Leaving acting, something she had spent so long working to achieve, was also “terrifying,” as she admitted to friends. At one point she had dreamed of moving into movies and meatier roles. As she moved into her mid-thirties, however, her dreams and aspirations started to change. A voice inside her kept telling her she could be doing so much more with her platform. That was one inspiration behind The Tig. But she also looked up to actresses like Angelina Jolie, who had become a force of her own in the charitable space, focusing mostly on humanitarian projects that she interspersed with the more commercial ones, and funding her life with the occasional brand deal. At one point that was Meghan’s career model. But then she met Harry. If she was going to have a real future—and family—with him, she had to give up acting altogether.
Meghan was ready now.
On November 20, Meghan landed in London, knowing the British capital was no longer just where her partner lived. It was now her home. While the past few weeks had been challenging, this felt right. She was excited.
Harry felt guilty that she had to give up so much—her home, her career—to fit into his world. He was always worried about disrupting her life. Privately he harboured fears about the road ahead. What would the press be like? Would he have to deal with prejudice from more people in his own circle and the institution? He wanted to protect Meghan, to wrap her up and shield her from all the negativity, but he knew that was impossible. He worried about her turning to him one day to say, “I love you, but I can’t live like this.” Meghan assured him she was strong and ready to “become a team.”
After she moved her things into her new home with Harry, the cosy three-bedroom Nottingham Cottage, the plan for the days ahead were shrouded in secrecy. For Harry, as a working member of the royal family, it was business as usual as he continued to attend regular engagements, including a reception for Walking with the Wounded on November 21, the day after she arrived, at the Mandarin Oriental hotel, which was just a few minutes up the road from the home he now shared with Meghan. A big supporter of the veterans’ charity since 2010, having taken part in their treks to the North Pole in 2011 and the South Pole in 2013, Harry told the organization’s co-founder Simon Daglish after he delivered his remarks to the room, “Life is very good.”
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Meghan extended her personal touch beyond the walls of their cottage. She kept a box of disposable hand warmers she ordered from Amazon in the house so that whenever she went past the security gates on cold winter days, she could give a few to the guards.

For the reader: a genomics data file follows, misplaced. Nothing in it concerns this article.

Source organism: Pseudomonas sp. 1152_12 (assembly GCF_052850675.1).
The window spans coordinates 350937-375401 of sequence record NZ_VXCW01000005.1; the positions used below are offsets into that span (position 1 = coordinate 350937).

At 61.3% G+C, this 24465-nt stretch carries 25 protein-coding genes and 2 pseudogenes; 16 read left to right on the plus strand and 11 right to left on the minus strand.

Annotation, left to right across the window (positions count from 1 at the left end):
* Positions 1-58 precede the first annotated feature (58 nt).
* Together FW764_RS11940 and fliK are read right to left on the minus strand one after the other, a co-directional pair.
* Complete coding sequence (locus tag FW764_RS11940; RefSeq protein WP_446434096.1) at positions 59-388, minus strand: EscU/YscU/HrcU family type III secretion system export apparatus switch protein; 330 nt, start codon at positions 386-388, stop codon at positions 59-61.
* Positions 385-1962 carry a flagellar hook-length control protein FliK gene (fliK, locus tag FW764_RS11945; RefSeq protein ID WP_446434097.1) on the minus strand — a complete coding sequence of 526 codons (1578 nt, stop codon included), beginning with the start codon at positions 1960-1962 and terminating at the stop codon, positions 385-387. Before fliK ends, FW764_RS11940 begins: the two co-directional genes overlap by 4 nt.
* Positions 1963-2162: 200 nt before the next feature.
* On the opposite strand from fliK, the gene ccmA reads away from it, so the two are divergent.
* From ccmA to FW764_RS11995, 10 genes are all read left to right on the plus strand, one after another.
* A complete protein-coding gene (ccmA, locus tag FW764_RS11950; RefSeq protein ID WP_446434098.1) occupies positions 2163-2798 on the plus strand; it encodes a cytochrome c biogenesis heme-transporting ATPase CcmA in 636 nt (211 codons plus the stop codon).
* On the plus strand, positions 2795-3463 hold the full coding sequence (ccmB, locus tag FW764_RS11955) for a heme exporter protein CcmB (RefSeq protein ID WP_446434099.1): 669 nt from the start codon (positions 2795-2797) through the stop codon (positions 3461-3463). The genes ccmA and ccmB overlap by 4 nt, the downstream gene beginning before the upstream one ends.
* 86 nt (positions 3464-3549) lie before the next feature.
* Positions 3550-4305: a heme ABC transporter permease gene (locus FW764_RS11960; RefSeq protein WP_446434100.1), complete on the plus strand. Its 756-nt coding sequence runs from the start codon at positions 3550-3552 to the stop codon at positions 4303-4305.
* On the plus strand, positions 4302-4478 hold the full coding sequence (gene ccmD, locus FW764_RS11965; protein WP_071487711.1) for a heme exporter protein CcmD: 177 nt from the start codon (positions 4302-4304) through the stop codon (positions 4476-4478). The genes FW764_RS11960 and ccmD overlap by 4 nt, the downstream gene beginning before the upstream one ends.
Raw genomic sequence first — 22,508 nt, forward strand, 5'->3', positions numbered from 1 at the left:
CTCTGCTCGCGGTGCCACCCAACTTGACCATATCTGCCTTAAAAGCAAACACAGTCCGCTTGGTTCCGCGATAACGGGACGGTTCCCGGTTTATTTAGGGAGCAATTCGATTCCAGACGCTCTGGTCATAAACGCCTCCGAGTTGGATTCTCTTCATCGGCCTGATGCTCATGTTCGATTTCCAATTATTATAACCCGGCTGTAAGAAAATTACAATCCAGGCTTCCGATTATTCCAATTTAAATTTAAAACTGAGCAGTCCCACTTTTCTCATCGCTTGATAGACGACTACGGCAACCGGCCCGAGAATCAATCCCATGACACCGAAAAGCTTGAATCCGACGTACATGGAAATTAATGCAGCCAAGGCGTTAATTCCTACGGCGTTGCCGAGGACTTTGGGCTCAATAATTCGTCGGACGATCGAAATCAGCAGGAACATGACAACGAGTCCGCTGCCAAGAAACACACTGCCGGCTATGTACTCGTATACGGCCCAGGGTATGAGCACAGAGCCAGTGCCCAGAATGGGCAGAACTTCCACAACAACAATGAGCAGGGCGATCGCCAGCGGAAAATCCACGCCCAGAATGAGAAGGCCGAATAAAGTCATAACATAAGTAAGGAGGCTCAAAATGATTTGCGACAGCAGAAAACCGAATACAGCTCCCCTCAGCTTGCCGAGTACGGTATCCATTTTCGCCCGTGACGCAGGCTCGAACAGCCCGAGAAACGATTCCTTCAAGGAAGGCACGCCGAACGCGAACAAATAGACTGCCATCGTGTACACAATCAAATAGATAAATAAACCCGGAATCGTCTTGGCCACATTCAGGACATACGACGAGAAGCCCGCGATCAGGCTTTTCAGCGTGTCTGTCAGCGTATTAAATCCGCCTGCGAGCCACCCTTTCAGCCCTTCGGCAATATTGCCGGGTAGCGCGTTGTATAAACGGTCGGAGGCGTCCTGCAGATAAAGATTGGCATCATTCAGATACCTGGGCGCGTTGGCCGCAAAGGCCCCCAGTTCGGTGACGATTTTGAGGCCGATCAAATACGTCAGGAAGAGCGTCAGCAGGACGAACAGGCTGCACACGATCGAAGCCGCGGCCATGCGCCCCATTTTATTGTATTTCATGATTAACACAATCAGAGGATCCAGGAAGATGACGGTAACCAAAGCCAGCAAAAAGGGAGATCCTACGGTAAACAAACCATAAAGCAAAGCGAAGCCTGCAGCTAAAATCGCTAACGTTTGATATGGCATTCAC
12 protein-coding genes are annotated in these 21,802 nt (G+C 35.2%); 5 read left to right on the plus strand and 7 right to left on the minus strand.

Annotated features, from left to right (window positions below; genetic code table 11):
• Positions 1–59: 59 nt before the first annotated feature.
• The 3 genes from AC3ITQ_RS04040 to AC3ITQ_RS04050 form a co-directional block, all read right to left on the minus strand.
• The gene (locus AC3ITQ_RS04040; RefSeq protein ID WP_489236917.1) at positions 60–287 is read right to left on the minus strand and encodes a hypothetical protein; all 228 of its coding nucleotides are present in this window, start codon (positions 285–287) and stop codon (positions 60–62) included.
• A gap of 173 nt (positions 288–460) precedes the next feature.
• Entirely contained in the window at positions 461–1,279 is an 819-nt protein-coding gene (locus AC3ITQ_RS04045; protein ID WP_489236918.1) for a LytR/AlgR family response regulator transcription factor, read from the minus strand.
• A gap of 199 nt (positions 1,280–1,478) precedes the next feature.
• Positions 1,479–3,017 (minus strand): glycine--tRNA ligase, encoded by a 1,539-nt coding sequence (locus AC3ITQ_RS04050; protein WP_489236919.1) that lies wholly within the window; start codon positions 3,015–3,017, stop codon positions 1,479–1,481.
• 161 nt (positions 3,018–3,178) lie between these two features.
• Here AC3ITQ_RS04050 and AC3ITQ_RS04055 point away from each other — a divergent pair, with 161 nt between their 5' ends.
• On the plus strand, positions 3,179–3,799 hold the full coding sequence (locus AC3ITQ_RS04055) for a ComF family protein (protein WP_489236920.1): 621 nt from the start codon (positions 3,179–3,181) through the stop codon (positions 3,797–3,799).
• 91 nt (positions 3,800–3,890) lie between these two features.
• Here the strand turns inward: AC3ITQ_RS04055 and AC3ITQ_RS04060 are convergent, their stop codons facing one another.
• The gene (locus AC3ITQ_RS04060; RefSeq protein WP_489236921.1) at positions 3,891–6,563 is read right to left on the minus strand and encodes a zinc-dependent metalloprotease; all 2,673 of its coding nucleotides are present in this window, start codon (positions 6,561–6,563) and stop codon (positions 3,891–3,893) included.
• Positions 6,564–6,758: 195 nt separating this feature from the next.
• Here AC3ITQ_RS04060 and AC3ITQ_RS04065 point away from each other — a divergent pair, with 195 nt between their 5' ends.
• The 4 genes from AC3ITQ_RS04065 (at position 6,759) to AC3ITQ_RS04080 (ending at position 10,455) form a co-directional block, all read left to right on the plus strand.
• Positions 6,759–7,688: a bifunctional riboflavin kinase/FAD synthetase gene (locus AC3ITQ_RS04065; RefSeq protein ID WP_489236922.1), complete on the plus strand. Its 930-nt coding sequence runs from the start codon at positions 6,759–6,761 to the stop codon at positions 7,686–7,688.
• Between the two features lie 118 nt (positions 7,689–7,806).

Meghan always liked to make the places she lived in as comfortable and chic as possible, and she’d moved often due to the nature of her work. This time, however, her domestic bliss was partly a way to cope with the major shift her life had taken, both geographically and internally. She felt at home at Nott Cott with Harry—she’s always been able to bloom where she was planted, but she hadn’t moved to London to start a new job. She had moved to London to start a new life. And although she was used to living thousands of miles from her mother, her constant source of support, there was something about being in London that felt just that little bit farther away. They spoke on the phone or via text message most days, but it wasn’t as easy because of the eight-hour time difference. Plus, she hadn’t moved to the UK like any typical member of society; she was going to become a member of the royal family, and that was a change that no one can truly be prepared for.
With Harry and Meghan holed up in their love nest, rumours of their engagement hit a frenzy—chatter not quieted by the fact Kensington Palace aides were more tightly lipped than ever. Media requests for comment on their engagement status were met with no response or a promise of “nothing to report.” But the evidence was mounting. When Harry and Meghan took a sudden two-hour meeting with Jason, Harry’s head of communications, and Ed Lane Fox, his private secretary, on November 22, it was clear that something was happening.
Something had happened. But one thing was for sure: no one in the couple’s circle was about to leak the news early—especially after keeping it secret for so long. The only ones who Meghan had explicitly told were her parents and her best friends, including Jessica, Markus, and Lindsay Roth. To some of her closest girlfriends, she had more recently announced the news simply with a photo of her hand bearing her engagement ring.
“Keeping it a secret was easy for Meghan,” a long-time friend said. “It was something she could keep to herself with Harry. And an opportunity to enjoy the moment before it became public news.”
(Excerpted with permission from HarperCollins.)
Finding Freedom: Harry And Meghan And The Making Of A Modern Royal Family
By Omid Scobie And Carolyn Durand
Price Rs599, Pages 354